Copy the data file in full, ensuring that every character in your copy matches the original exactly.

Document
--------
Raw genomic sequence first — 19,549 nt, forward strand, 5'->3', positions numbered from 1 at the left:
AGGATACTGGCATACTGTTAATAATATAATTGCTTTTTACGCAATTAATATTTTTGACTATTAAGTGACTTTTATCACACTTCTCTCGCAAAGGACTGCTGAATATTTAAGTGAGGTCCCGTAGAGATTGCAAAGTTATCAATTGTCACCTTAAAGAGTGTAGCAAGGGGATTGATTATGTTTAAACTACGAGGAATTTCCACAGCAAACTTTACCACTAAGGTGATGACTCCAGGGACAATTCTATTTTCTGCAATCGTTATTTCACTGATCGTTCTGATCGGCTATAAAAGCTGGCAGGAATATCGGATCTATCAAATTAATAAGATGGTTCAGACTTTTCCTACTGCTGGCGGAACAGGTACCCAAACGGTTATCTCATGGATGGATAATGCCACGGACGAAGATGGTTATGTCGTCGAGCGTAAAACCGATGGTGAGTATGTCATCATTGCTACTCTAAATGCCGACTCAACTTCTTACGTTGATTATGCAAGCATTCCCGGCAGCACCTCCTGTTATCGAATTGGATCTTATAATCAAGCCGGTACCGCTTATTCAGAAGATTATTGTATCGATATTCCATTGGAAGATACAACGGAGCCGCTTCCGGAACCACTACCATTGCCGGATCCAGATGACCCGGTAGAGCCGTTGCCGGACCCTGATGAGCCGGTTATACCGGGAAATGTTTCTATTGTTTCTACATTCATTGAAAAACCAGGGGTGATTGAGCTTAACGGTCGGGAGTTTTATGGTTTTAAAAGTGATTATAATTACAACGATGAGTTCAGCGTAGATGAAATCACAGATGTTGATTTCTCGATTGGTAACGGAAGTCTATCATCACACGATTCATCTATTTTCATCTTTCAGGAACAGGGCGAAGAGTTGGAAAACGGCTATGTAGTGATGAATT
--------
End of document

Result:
Raw genomic sequence first — 19,549 nt, forward strand, 5'->3', positions numbered from 1 at the left:
AGGATACTGGCATACTGTTAATAATATAATTGCTTTTTACGCAATTAATATTTTTGACTATTAAGTGACTTTTATCACACTTCTCTCGCAAAGGACTGCTGAATATTTAAGTGAGGTCCCGTAGAGATTGCAAAGTTATCAATTGTCACCTTAAAGAGTGTAGCAAGGGGATTGATTATGTTTAAACTACGAGGAATTTCCACAGCAAACTTTACCACTAAGGTGATGACTCCAGGGACAATTCTATTTTCTGCAATCGTTATTTCACTGATCGTTCTGATCGGCTATAAAAGCTGGCAGGAATATCGGATCTATCAAATTAATAAGATGGTTCAGACTTTTCCTACTGCTGGCGGAACAGGTACCCAAACGGTTATCTCATGGATGGATAATGCCACGGACGAAGATGGTTATGTCGTCGAGCGTAAAACCGATGGTGAGTATGTCATCATTGCTACTCTAAATGCCGACTCAACTTCTTACGTTGATTATGCAAGCATTCCCGGCAGCACCTCCTGTTATCGAATTGGATCTTATAATCAAGCCGGTACCGCTTATTCAGAAGATTATTGTATCGATATTCCATTGGAAGATACAACGGAGCCGCTTCCGGAACCACTACCATTGCCGGATCCAGATGACCCGGTAGAGCCGTTGCCGGACCCTGATGAGCCGGTTATACCGGGAAATGTTTCTATTGTTTCTACATTCATTGAAAAACCAGGGGTGATTGAGCTTAACGGTCGGGAGTTTTATGGTTTTAAAAGTGATTATAATTACAACGATGAGTTCAGCGTAGATGAAATCACAGATGTTGATTTCTCGATTGGTAACGGAAGTCTATCATCACACGATTCATCTATTTTCATCTTTCAGGAACAGGGCGAAGAGTTGGAAAACGGCTATGTAGTGATGAATT